For Artwork in Focus we explore individual artworks, critiquing their style and discussing their socio-political context. Today we look at Some Living American Women Artists/ Last Supper by Mary Beth Edelson.
About the Work
Title: Some Living American Women Artists/Last Supper
Artist : Mary Beth Edelson
Year : 1972
Medium : Cut-and-pasted gelatin silver prints with crayon and transfer type on printed paper with typewriting on cut-and-taped paper
Dimensions : 28 1/4 x 43″ (71.8 x 109.2 cm)
Location : The Smithsonian American Art Museum
Representing Women in Art
Mary Beth Edelson can easily be credited for being the founder of the Feminist Art movement during the 60s and its propagation. A firm believer in the effectiveness of the tongue-in-cheek approach, she created Some Living American Women Artists/Last Supper, making history of sorts. With Da Vinci’s iconic Last Supper mural as the base for her collage, Edelson affixed the heads of prominent female artists in place of the original’s apostles. She chose a picture of Georgia O’Keeffe to cover Christ.
The artwork was a powerful statement that challenged the centuries old accepted ‘men-only’ club for painting. And by choosing the painting that bore the presence of Mary Magdalane, which confronted the subordination of women, common in society and religion. As can be imagined, it rose to the status of an epic image, synonymous with Feminist Art. It was a reaffirmation of the movement’s objective to showcase the negation of women’s absence from historical documentation.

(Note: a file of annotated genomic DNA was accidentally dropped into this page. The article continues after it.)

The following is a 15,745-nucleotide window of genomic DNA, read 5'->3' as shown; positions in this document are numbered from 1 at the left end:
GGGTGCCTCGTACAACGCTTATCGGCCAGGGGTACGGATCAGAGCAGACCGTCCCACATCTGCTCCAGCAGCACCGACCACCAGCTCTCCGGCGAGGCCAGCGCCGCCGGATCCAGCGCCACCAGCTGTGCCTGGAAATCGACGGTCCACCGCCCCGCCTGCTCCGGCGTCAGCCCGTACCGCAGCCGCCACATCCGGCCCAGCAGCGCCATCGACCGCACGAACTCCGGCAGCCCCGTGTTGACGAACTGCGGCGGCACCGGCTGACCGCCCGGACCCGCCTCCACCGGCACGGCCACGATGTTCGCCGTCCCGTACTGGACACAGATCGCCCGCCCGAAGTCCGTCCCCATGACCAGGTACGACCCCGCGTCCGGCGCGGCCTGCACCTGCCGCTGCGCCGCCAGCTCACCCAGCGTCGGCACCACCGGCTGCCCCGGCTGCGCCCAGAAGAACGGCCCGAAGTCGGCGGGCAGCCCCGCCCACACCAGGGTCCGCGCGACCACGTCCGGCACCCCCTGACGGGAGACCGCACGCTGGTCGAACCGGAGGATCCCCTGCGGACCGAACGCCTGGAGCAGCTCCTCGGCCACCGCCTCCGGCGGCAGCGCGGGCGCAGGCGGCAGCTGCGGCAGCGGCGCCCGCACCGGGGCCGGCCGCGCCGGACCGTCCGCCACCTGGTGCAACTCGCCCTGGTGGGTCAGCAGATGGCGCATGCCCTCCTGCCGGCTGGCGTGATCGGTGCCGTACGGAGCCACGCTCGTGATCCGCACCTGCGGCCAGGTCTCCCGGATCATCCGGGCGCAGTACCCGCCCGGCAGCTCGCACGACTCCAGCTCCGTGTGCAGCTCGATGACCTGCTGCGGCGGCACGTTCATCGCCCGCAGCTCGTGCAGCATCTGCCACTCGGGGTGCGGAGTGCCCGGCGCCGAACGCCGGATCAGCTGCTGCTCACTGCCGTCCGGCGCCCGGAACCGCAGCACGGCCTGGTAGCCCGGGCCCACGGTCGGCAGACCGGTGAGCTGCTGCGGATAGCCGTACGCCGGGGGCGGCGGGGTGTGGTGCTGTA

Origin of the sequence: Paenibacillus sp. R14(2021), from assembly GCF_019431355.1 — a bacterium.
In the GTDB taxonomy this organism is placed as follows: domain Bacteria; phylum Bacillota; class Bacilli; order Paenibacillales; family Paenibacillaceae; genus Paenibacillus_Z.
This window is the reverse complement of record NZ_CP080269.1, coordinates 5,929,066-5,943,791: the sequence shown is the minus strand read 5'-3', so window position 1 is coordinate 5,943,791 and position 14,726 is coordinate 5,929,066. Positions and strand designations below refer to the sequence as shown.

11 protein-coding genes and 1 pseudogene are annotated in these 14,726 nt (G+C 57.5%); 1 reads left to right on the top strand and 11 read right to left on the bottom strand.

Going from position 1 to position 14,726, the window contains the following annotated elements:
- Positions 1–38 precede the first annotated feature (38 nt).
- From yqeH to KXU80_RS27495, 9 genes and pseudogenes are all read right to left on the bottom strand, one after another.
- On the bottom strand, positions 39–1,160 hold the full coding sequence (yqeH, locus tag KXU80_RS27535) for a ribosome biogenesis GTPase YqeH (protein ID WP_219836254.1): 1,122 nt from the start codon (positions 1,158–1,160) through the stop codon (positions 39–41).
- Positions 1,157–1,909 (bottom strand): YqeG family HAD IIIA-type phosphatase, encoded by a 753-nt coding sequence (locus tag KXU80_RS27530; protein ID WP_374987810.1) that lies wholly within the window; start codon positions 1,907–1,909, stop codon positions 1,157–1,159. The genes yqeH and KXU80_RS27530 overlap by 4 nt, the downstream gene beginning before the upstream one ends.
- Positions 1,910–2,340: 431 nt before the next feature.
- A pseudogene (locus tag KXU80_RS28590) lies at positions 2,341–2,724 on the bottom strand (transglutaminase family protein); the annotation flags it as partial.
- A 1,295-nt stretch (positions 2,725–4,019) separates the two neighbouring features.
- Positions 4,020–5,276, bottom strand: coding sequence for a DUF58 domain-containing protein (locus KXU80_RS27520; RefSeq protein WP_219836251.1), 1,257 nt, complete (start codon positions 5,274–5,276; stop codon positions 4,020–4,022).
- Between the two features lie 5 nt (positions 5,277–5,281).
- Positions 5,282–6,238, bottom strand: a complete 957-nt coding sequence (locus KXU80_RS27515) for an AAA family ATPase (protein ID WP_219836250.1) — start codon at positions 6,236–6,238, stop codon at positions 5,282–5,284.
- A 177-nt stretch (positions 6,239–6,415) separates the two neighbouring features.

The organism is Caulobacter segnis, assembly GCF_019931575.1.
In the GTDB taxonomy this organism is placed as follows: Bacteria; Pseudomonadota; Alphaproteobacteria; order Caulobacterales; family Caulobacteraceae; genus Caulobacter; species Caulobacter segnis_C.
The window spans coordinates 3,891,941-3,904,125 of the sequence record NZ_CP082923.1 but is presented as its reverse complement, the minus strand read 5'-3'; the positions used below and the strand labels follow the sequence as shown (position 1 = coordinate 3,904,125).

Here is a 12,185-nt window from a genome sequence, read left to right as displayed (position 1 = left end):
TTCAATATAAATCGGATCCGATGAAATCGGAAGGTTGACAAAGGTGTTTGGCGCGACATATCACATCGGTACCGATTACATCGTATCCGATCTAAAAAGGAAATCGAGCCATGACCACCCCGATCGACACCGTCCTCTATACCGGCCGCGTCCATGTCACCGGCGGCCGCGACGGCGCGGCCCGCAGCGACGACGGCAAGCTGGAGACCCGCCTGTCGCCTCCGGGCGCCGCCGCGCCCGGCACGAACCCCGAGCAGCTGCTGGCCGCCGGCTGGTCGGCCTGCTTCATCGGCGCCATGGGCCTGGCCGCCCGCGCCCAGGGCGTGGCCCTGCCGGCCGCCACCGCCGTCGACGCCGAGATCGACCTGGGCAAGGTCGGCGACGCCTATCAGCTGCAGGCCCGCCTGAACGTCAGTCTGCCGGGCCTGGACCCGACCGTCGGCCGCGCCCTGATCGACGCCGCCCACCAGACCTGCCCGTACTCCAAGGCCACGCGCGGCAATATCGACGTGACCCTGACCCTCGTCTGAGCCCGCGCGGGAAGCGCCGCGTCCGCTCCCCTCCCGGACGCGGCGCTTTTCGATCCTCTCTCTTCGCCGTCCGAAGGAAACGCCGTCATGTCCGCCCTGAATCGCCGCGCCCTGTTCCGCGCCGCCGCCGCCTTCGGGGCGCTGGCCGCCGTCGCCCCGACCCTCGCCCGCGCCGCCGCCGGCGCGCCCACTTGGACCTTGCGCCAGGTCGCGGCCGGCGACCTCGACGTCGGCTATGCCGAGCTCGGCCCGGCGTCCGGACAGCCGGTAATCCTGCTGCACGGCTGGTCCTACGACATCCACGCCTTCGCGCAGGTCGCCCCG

“Humor is a mode of speech that is indirect and ambiguous and, therefore, can have multiple interpretations. It can potentially disrupt dominant meanings and the social order while protecting the joker from consequences that might occur if the same message were delivered in a serious mode. Humor sabotages critics, for unlike spoken language, laughter does not belong to a linguistic code and, therefore, has the possibility of creatively breaking that mold while taking advantage of humor’s natural attraction.”Mary Beth Edelson
Apart from the central figure of Da Vinci’s ‘Jesus’, Edelson collaged over the faces of the disciples with those of her friends, counting artists Alma Thomas, Yoko Ono, Lee Krasner, Faith Ringgold, Agnes Martin, and Alice Neel. The placement of the other women are random. And it must be shared that showing her solidarity, she chose not to have any of her peers portray the role of Judas.
Talking about the painting, the artist said “(it had )…the double pleasure of presenting the names and faces of many women artists, who were seldom seen in 1972 . . . while spoofing the male exclusivity of the patriarchy”. Which was her primary concern as a front runner of the movement.
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